Step-by-step instructions on how to tie two realistic, simple patterns that fool trout looking for a protein-packed meal.
[by Baron Zahuranec]
SOMETIMES THE SIMPLEST, MOST PRODUCTIVE FLIES are not the first ones out of our fly box. As fly anglers, we’re typically looking to solve some great fishing quandary or match the hatch, which is a shame because that means we’re likely overlooking one of the most abundant meals in the water. Quite simply, eggs and worms are the ‘bacon and eggs’ of a trout’s diet, especially when fish are looking for high-protein meals.
What’s even better is egg and worm flies are simple, quick ties. They don’t require the nimble fingers or delicate precision of a well-hackled size 18 blue-winged olive parachute pattern, and the materials don’t cost an arm and a leg.
Two flies I’ve created for just such occasions are the Wonder Worm and Egg Salad. These two fly-box mainstays represent food sources trout encounter more often than most anglers think.
Worms are an easy and welcome meal during spring runoff or after a heavy rain, and while there are many different species of aquatic worms, most fishermen are accustomed to what they impaled on a hook when they were 10 years old, wiggling red worms plucked from flower beds. Because high water is often stained, you can often get away with fishing a pattern that’s a little larger and brighter—they’re easier for fish to spot in murky water and why the Wonder Worm has a bright pink “hot spot.”
Egg flies are great to tie on when fish are spawning, which often coincides with the same high-water periods mentioned above. Not all the eggs deposited by a female fish find protection in a gravel redd; the current sends many downstream where they’re an easy meal for other fish. Dry, the Egg Salad pattern doesn’t look much like an egg, but when it’s wet, the yarn fibers melt together into a convincing, translucent egg shape.
THE WONDER WORM
The Wonder Worm is a segmented, shimmering trout magnet. It isn’t long and supple like a San Juan Worm tied with chenille. Instead, it uses Hareline’s UV Chewee Skin to give it a short, stubby, chunky look of its own.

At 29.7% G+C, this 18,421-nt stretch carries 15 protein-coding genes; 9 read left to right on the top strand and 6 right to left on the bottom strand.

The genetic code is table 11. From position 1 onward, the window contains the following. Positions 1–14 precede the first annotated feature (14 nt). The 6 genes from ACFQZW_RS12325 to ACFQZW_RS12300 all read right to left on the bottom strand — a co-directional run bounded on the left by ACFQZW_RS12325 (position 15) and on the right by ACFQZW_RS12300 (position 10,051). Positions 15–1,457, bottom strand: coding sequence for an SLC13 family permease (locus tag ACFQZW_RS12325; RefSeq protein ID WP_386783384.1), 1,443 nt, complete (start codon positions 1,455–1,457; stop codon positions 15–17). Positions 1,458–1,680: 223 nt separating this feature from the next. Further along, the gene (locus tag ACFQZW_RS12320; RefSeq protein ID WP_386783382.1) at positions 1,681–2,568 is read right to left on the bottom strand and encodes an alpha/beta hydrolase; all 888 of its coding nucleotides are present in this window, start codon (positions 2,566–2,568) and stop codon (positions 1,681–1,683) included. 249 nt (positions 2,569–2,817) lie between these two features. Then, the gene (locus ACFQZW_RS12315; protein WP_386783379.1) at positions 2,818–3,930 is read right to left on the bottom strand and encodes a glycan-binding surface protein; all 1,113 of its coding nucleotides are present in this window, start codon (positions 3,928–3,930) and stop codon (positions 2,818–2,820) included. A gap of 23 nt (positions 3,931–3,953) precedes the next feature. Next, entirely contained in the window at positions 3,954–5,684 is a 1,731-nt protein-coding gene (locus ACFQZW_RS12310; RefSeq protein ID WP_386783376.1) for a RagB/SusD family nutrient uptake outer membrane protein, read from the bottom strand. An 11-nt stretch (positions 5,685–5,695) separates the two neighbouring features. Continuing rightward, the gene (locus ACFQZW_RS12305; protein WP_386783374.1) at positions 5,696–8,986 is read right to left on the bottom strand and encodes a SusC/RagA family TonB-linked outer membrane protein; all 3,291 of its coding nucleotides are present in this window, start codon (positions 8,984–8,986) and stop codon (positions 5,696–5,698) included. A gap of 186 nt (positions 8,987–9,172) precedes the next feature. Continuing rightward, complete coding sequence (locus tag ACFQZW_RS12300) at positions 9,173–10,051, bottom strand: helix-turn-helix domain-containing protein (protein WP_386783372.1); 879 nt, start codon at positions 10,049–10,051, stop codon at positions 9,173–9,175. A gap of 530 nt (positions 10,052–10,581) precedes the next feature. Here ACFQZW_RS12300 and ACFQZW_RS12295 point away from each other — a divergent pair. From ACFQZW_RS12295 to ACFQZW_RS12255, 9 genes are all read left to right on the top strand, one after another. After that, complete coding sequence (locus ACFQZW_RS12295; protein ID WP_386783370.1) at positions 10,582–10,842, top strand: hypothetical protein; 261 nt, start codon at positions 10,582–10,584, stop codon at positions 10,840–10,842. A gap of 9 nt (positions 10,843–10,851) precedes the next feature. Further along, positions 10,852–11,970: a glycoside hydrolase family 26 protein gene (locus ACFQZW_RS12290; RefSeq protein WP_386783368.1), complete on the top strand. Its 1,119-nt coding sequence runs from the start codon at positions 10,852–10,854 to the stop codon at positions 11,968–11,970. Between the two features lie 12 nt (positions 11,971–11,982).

I screened water for a couple seasons during high-water events and eventually came to realize there are more worm-like creatures in the flow than I initially thought. Turn over rocks in the riffles to see what kinds of worms are in your local waters. You should notice not all of them are shaped or colored like traditional garden worms.
The chunky Wonder Worm pattern has a realistic, life-like profile and the fluorescent underbody shows through the Chewee Skin and gives it somewhat of a translucent effect. Because most fish can see different wavelengths of light, using UV materials can give flies a distinct glow that trout can see under the water’s surface, helping the pattern stand out from naturals.
Depending on the hook size, I’ll usually use a 1/8”-wide strip of Chewee Skin. Using a thinner piece makes the material too weak to wrap around the hook. For added insurance, add a small dab of Super Glue to the hook shank before you start wrapping to help keep the Chewee Skin in place. Keep each wrap of skin tight over the previous and be sure each wrap slightly overlaps the one before it. Pink and orange are my favorite colors, but tan, rust and brown also make great worm imitations.
If you find you want to make a stronger pattern, rib the fly with mono. Since the skin is somewhat brittle it starts to come apart after a trout’s fine teeth scar the fly. The mono does a good job of holding the fly together and keeping it fishable for more than just a few trout. It also helps accentuate the segmentation along the length of the pattern.
HOOK: TMC 400T or similar, sizes 8 to 12.
WEIGHT: 10 to 12 wraps of .020 lead-free wire.
THREAD: Fire Orange Uni-Thread, 8/0.
HOT SPOT: Florescent Pink unwaxed Uni-Thread, 8/0.
BODY: 1/8” thick strip of pink, orange, cream or glow-in-the-dark UV Chewee Skin.